CHARLESTON – In the middle of the recent U.S. Senate impeachment proceedings, I was surprised by a tweet from Sen. Joe Manchin:
“GOOD NEWS for Nicholas County: I've secured more than $131 million from @fema to rebuild Richwood Middle School, Richwood High School and Summersville Middle School which were critically damaged by the devastating 2016 floods.”
Similar releases from Sen. Shelley Moore Capito. Rep. Carol Miller and Gov. Jim Justice soon followed.
But here’s what the releases did NOT say:
First, all failed to mention that five schools – not three – are being rebuilt, an omission I found quite odd.
The Nicholas County School Board and Superintendent Donna Tetrick have never hidden that the plan for the $131 million – in addition to the $40 million the state will kick in – is to build a massive three-school complex a mile outside Summersville city limits.
That complex will include a new Summersville Middle School – a building they claimed sustained total damage – plus a new Nicholas County High School and new Career and Technical School.
Those last two facilities did not flood – at all. In fact, they’re among the newer buildings in the county.
Meanwhile, despite FEMA-sponsored mediation that required the board to rebuild a new Richwood High School and new Richwood Middle School, the day after the May 2018 board election, the board ramrodded through a much different plan for the children of eastern Nicholas County.
Instead of two new schools, the board will take 40-year-old Cherry River Elementary, gut it, and tack on about 17 rooms for the middle and high school kids.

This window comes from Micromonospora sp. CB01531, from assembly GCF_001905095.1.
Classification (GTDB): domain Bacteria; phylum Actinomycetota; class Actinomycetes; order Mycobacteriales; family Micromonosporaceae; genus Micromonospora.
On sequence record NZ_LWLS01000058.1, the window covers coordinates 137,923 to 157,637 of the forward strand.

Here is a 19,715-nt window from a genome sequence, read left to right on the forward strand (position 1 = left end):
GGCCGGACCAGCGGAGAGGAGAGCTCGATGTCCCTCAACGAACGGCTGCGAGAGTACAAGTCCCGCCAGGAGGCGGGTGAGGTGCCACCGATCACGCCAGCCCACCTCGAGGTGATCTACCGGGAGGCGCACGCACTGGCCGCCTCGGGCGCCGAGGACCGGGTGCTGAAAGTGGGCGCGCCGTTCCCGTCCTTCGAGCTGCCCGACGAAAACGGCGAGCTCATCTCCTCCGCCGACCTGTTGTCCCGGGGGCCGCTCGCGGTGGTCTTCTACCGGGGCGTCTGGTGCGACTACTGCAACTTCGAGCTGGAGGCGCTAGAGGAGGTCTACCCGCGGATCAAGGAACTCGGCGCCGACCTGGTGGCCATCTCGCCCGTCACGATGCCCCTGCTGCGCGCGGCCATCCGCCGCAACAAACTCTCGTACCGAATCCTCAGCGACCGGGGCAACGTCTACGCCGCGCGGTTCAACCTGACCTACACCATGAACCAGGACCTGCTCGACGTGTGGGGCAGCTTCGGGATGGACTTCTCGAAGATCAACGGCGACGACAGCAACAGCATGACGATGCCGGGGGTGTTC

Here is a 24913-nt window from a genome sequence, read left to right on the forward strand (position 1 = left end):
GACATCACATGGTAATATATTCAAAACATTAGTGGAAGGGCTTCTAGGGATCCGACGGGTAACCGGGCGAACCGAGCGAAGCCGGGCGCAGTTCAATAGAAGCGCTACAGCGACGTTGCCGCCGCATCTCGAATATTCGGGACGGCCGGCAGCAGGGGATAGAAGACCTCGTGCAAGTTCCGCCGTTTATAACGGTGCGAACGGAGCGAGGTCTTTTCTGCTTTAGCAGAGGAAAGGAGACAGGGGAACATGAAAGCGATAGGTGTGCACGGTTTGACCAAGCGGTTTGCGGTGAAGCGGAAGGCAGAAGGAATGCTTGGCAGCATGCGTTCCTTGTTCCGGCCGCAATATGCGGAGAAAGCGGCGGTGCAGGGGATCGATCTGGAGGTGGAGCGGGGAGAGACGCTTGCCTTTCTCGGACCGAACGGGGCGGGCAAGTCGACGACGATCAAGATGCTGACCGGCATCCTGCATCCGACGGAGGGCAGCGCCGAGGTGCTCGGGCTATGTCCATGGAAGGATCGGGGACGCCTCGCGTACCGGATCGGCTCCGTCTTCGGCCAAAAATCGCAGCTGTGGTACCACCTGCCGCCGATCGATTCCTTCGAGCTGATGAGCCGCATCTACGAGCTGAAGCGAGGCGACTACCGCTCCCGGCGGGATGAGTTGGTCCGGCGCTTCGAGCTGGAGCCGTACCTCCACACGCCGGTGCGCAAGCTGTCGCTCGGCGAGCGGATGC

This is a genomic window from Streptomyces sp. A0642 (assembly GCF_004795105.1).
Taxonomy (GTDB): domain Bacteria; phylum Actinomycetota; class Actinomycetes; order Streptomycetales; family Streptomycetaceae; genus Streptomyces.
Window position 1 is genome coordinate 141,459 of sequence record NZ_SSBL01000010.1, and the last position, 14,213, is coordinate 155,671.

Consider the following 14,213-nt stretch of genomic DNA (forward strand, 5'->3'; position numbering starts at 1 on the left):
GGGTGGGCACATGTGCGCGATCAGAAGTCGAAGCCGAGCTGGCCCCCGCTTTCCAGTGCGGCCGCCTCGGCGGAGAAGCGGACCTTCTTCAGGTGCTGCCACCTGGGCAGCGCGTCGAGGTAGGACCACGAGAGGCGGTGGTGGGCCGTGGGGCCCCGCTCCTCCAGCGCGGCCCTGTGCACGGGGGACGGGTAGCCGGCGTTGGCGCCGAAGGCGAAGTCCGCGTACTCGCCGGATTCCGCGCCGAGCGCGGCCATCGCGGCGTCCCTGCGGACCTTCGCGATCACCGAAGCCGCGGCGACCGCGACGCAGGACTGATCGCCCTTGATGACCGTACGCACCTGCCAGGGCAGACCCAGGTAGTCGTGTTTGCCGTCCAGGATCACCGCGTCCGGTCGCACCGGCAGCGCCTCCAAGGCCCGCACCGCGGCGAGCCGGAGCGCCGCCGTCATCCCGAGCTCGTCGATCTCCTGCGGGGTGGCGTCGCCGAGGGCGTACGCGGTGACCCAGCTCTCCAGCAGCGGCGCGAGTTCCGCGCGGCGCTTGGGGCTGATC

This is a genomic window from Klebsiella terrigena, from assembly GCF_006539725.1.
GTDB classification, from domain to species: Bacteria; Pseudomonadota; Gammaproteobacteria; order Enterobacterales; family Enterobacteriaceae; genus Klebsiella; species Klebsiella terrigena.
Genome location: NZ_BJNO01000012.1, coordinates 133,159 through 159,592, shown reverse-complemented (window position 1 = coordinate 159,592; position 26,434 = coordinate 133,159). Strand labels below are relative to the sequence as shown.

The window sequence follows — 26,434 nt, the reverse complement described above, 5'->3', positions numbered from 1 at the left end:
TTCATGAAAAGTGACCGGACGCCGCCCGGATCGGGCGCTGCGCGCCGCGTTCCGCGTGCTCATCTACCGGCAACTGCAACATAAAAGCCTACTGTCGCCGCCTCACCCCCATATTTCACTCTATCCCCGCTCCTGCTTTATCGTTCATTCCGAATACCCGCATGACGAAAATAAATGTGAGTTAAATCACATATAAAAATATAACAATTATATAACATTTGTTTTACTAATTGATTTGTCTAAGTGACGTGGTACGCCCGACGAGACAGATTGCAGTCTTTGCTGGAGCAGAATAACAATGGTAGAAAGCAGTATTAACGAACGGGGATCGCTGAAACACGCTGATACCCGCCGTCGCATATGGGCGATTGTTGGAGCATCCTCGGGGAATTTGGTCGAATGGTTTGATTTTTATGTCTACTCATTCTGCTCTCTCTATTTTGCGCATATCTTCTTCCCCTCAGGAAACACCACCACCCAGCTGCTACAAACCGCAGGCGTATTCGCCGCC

It will be a K-12 facility with no new athletic fields, no dedicated music room, only one gymnasium, and inadequate parking.
This construction will go on right on top of the students’ heads – children who have already been through trial after trail in their temporary facilities.
Second, I take issue with this phrase: schools ‘critically damaged’ by the floods. Anyone who saw Richwood High after the flood could see it sustained minimal damage.
In fact, it was so dry that band parents volunteered the day of the flood to take instruments across the parking lot from the band room in Richwood Middle and put them in high school classrooms. This was even before Serv-Pro came in and cleaned the high school spic and span.
The school was so clean a group of volunteers called World Servants stayed there that summer, ate in the cafeteria, slept on the classroom floors, and used the bathrooms and showers.
So what gives?
It turns out immediately after the floods, Superintendent Tetrick learned FEMA had a new funding option, called the “Hurricane Sandy rule,” through which FEMA could cut a check for the damaged schools and allow the local board to use the money in a different way than replacing lost facilities. (I understand Kanawha County did not go this route.)
In this plan, also called the 428 program, Tetrick and the board saw an immediate opportunity to consolidate. She actually wrote about capitalizing on “unforeseen circumstances” and “seize the day” in the school closure documents.